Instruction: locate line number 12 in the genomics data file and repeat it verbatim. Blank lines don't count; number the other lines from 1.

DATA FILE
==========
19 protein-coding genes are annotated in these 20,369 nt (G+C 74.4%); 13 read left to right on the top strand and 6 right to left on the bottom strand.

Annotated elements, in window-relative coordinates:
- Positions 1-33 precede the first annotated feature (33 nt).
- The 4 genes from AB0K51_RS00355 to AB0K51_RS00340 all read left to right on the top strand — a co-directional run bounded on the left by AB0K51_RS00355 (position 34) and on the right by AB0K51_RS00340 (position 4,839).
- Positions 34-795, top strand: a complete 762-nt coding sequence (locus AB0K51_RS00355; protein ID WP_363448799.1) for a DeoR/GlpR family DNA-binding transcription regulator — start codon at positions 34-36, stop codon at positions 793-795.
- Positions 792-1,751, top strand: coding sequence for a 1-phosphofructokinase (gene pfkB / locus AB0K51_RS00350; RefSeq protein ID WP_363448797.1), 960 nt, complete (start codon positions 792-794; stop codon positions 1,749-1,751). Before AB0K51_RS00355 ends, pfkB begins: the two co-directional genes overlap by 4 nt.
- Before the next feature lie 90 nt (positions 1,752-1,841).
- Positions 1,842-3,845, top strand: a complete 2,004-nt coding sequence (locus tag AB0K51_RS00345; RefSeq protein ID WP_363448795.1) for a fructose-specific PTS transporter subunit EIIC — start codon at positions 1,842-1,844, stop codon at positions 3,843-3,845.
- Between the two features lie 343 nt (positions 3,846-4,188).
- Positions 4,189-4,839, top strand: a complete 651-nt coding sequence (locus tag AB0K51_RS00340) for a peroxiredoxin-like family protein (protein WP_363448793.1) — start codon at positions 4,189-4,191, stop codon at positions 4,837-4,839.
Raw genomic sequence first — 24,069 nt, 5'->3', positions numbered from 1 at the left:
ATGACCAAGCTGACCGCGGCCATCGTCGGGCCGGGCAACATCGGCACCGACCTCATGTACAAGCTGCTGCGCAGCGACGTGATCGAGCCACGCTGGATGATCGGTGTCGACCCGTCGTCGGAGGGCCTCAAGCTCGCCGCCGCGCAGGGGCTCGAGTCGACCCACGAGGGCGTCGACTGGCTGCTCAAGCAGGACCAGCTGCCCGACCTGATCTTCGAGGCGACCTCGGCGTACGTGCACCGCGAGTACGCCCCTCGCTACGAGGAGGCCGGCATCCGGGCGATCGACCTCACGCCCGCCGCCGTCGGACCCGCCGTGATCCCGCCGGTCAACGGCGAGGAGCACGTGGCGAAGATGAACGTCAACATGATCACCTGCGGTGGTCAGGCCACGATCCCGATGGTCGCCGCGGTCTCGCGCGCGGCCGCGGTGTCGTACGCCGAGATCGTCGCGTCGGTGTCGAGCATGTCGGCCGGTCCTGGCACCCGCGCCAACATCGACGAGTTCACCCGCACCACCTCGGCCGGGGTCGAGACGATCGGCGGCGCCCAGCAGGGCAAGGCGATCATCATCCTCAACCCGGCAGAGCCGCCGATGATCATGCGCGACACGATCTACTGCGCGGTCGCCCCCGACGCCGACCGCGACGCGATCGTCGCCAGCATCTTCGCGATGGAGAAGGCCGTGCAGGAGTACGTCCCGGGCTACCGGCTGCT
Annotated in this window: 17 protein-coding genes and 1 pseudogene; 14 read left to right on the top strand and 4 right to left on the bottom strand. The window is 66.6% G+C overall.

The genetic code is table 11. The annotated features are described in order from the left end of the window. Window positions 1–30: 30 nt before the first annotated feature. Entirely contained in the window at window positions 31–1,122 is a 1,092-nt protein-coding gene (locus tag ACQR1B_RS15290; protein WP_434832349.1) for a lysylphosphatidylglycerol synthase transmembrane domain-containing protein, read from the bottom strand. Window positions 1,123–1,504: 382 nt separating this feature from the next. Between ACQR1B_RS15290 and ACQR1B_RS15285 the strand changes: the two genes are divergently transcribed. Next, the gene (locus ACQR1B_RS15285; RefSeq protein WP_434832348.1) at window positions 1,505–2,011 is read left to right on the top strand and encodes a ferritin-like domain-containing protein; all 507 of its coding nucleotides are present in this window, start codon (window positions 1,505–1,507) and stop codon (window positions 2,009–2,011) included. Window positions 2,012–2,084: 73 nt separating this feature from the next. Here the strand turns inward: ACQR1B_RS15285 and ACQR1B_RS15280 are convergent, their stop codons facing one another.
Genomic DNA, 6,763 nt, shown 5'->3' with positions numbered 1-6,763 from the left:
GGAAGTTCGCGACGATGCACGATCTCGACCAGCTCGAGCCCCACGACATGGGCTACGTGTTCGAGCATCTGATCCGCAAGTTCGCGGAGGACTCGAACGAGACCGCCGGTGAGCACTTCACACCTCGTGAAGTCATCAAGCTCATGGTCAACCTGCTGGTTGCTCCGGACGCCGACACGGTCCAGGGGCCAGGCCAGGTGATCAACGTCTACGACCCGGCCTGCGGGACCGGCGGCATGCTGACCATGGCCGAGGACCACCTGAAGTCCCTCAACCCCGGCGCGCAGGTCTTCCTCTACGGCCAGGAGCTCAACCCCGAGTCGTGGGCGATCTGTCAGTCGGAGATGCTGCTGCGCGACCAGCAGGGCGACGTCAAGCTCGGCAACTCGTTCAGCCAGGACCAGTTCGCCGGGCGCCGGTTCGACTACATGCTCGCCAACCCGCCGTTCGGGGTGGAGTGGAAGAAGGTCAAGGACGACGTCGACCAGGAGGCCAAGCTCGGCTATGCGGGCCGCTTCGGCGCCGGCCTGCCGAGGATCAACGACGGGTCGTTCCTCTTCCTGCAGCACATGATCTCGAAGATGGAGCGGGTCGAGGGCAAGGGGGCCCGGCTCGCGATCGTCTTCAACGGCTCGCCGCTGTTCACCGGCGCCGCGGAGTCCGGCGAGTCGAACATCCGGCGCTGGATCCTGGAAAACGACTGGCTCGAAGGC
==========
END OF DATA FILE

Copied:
ATGACCAAGCTGACCGCGGCCATCGTCGGGCCGGGCAACATCGGCACCGACCTCATGTACAAGCTGCTGCGCAGCGACGTGATCGAGCCACGCTGGATGATCGGTGTCGACCCGTCGTCGGAGGGCCTCAAGCTCGCCGCCGCGCAGGGGCTCGAGTCGACCCACGAGGGCGTCGACTGGCTGCTCAAGCAGGACCAGCTGCCCGACCTGATCTTCGAGGCGACCTCGGCGTACGTGCACCGCGAGTACGCCCCTCGCTACGAGGAGGCCGGCATCCGGGCGATCGACCTCACGCCCGCCGCCGTCGGACCCGCCGTGATCCCGCCGGTCAACGGCGAGGAGCACGTGGCGAAGATGAACGTCAACATGATCACCTGCGGTGGTCAGGCCACGATCCCGATGGTCGCCGCGGTCTCGCGCGCGGCCGCGGTGTCGTACGCCGAGATCGTCGCGTCGGTGTCGAGCATGTCGGCCGGTCCTGGCACCCGCGCCAACATCGACGAGTTCACCCGCACCACCTCGGCCGGGGTCGAGACGATCGGCGGCGCCCAGCAGGGCAAGGCGATCATCATCCTCAACCCGGCAGAGCCGCCGATGATCATGCGCGACACGATCTACTGCGCGGTCGCCCCCGACGCCGACCGCGACGCGATCGTCGCCAGCATCTTCGCGATGGAGAAGGCCGTGCAGGAGTACGTCCCGGGCTACCGGCTGCT